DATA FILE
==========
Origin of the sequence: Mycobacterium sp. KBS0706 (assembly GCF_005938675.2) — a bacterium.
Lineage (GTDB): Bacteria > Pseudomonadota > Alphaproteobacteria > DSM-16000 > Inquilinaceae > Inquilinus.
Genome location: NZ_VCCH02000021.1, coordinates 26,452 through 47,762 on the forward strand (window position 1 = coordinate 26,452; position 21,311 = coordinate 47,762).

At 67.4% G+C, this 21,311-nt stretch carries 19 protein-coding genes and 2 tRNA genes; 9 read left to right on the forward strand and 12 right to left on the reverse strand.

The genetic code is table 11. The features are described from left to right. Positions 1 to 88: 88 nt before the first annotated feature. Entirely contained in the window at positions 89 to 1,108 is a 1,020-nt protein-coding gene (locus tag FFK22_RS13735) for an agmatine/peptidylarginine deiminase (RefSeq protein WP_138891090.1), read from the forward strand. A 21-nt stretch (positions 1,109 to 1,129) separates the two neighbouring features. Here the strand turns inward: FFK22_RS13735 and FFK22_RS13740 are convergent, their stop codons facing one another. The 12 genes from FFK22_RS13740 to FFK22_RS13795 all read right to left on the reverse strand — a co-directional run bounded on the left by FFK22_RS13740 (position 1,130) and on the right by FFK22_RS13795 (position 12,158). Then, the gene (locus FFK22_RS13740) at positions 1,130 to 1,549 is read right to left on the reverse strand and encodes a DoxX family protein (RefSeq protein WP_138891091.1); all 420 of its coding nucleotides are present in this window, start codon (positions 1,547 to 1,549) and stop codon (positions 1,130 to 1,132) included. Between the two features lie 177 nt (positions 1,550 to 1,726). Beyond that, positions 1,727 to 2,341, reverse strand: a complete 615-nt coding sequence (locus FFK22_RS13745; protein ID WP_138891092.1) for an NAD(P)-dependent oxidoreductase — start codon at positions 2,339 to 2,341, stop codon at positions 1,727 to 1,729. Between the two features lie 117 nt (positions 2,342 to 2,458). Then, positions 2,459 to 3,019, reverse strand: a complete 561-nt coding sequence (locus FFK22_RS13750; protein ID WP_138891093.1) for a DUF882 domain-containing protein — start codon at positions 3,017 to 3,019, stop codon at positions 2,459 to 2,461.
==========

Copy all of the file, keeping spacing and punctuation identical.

Origin of the sequence: Mycobacterium sp. KBS0706 (assembly GCF_005938675.2) — a bacterium.
Lineage (GTDB): Bacteria > Pseudomonadota > Alphaproteobacteria > DSM-16000 > Inquilinaceae > Inquilinus.
Genome location: NZ_VCCH02000021.1, coordinates 26,452 through 47,762 on the forward strand (window position 1 = coordinate 26,452; position 21,311 = coordinate 47,762).

At 67.4% G+C, this 21,311-nt stretch carries 19 protein-coding genes and 2 tRNA genes; 9 read left to right on the forward strand and 12 right to left on the reverse strand.

The genetic code is table 11. The features are described from left to right. Positions 1 to 88: 88 nt before the first annotated feature. Entirely contained in the window at positions 89 to 1,108 is a 1,020-nt protein-coding gene (locus tag FFK22_RS13735) for an agmatine/peptidylarginine deiminase (RefSeq protein WP_138891090.1), read from the forward strand. A 21-nt stretch (positions 1,109 to 1,129) separates the two neighbouring features. Here the strand turns inward: FFK22_RS13735 and FFK22_RS13740 are convergent, their stop codons facing one another. The 12 genes from FFK22_RS13740 to FFK22_RS13795 all read right to left on the reverse strand — a co-directional run bounded on the left by FFK22_RS13740 (position 1,130) and on the right by FFK22_RS13795 (position 12,158). Then, the gene (locus FFK22_RS13740) at positions 1,130 to 1,549 is read right to left on the reverse strand and encodes a DoxX family protein (RefSeq protein WP_138891091.1); all 420 of its coding nucleotides are present in this window, start codon (positions 1,547 to 1,549) and stop codon (positions 1,130 to 1,132) included. Between the two features lie 177 nt (positions 1,550 to 1,726). Beyond that, positions 1,727 to 2,341, reverse strand: a complete 615-nt coding sequence (locus FFK22_RS13745; protein ID WP_138891092.1) for an NAD(P)-dependent oxidoreductase — start codon at positions 2,339 to 2,341, stop codon at positions 1,727 to 1,729. Between the two features lie 117 nt (positions 2,342 to 2,458). Then, positions 2,459 to 3,019, reverse strand: a complete 561-nt coding sequence (locus FFK22_RS13750; protein ID WP_138891093.1) for a DUF882 domain-containing protein — start codon at positions 3,017 to 3,019, stop codon at positions 2,459 to 2,461.